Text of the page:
We have studied the dynamo threshold for an infinite layer, we now look at the implication of this study on a cubic box of size [2πL, 2πL, 2πL]. This geometry allows only for integral multiple of modes kz = 1. For a cubic geometry we only need to look at the kz = 1 mode and its integer multiples. The dynamo threshold for this domain is predicted by the most unstable mode among kz = 1 and its integer multiples. For the helical forcing, from figure II.10b, II.12b the most unstable mode is found to be kz = 1. It becomes unstable at Rm ≈ 2, slightly increasing as we increase the value of Re. Thus the critical magnetic Reynolds number for the cubic domain and the helical flow is through the kz = 1 mode and is around Rm ≈ 2. For the case of the nonhelical flow the most unstable mode is also close to kz = 1 mode and the critical magnetic Reynolds number (from the figure II.15) is found to be Rm ≈ 10. It stays constant even at large Re. The cubic geometry will be used later on in Chapter IV, when we study the effect of rapidly rotating flows on the dynamo instability.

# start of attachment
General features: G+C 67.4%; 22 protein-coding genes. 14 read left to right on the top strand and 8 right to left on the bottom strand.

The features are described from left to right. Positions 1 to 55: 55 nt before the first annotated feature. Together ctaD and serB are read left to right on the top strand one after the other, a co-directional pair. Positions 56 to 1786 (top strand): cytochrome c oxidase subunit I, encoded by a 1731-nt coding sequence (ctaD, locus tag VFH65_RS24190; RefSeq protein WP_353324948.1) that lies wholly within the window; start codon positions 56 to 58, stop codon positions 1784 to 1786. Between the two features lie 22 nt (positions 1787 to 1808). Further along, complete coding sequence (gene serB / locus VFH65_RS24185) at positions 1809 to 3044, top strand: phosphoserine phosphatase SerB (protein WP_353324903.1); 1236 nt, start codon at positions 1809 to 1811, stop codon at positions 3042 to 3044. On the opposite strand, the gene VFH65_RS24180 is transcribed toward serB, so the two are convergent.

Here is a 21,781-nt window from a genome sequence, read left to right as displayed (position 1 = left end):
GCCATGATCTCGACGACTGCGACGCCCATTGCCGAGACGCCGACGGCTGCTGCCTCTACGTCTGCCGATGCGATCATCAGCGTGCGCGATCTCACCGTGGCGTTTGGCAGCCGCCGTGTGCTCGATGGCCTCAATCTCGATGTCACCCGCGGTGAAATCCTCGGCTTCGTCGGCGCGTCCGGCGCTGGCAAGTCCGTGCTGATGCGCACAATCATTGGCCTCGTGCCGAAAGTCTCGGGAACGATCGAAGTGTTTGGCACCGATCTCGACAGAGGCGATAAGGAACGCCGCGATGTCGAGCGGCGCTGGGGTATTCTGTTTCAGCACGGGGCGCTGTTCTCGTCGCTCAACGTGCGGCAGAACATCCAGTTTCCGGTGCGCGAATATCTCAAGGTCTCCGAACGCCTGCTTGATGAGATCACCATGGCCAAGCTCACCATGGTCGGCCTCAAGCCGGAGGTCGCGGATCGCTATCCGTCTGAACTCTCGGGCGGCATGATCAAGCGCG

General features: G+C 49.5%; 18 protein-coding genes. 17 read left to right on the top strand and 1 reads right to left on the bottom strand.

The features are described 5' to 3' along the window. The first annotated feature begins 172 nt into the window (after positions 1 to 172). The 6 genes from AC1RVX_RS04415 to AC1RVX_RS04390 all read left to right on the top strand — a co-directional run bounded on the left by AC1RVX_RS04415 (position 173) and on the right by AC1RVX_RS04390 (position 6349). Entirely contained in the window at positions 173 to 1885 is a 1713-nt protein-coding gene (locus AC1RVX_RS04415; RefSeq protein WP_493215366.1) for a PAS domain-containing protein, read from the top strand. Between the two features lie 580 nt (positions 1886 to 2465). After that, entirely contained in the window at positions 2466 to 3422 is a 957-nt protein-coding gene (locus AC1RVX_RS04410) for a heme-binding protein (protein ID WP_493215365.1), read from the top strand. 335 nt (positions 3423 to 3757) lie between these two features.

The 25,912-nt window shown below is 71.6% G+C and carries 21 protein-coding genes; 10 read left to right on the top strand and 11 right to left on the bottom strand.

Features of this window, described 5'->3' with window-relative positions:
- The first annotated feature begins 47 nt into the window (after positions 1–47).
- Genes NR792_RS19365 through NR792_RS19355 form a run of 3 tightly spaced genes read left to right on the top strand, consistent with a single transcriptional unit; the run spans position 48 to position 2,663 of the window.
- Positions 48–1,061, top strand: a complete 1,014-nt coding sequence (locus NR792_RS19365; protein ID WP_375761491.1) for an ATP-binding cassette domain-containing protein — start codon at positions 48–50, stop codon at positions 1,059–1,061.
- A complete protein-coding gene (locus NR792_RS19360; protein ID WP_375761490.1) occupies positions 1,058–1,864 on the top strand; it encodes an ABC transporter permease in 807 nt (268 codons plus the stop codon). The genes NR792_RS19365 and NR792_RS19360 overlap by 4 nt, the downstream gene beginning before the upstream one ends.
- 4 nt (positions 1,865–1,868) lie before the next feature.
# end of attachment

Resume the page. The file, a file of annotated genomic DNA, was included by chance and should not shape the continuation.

Table of contents :

I Introduction 
I.1 Rotating dynamos as a simple model
I.2 Turbulence
I.3 Rotation
II Dynamo effect of quasi-twodimensional flows 
II.1 Helical and Nonhelical flows
II.2 Dominant scales responsible for dynamo action
II.3 Helical dynamo
II.3.1 Dependence on Re
II.4 Nonhelical dynamo
II.4.1 Dependence on Re
II.5 Critical magnetic Reynolds number Rmc
II.6 Dependence on kf L
II.7 Conclusion – Part 1
II.8 Saturation of the dynamo
II.8.1 Robert’s flow as an example
II.8.2 Different scaling laws
II.9 On experimental dynamos
II.10 On numerical models of dynamo
II.11 Saturation of the 2.5D dynamo
II.12 Joule dissipation and dissipation length scale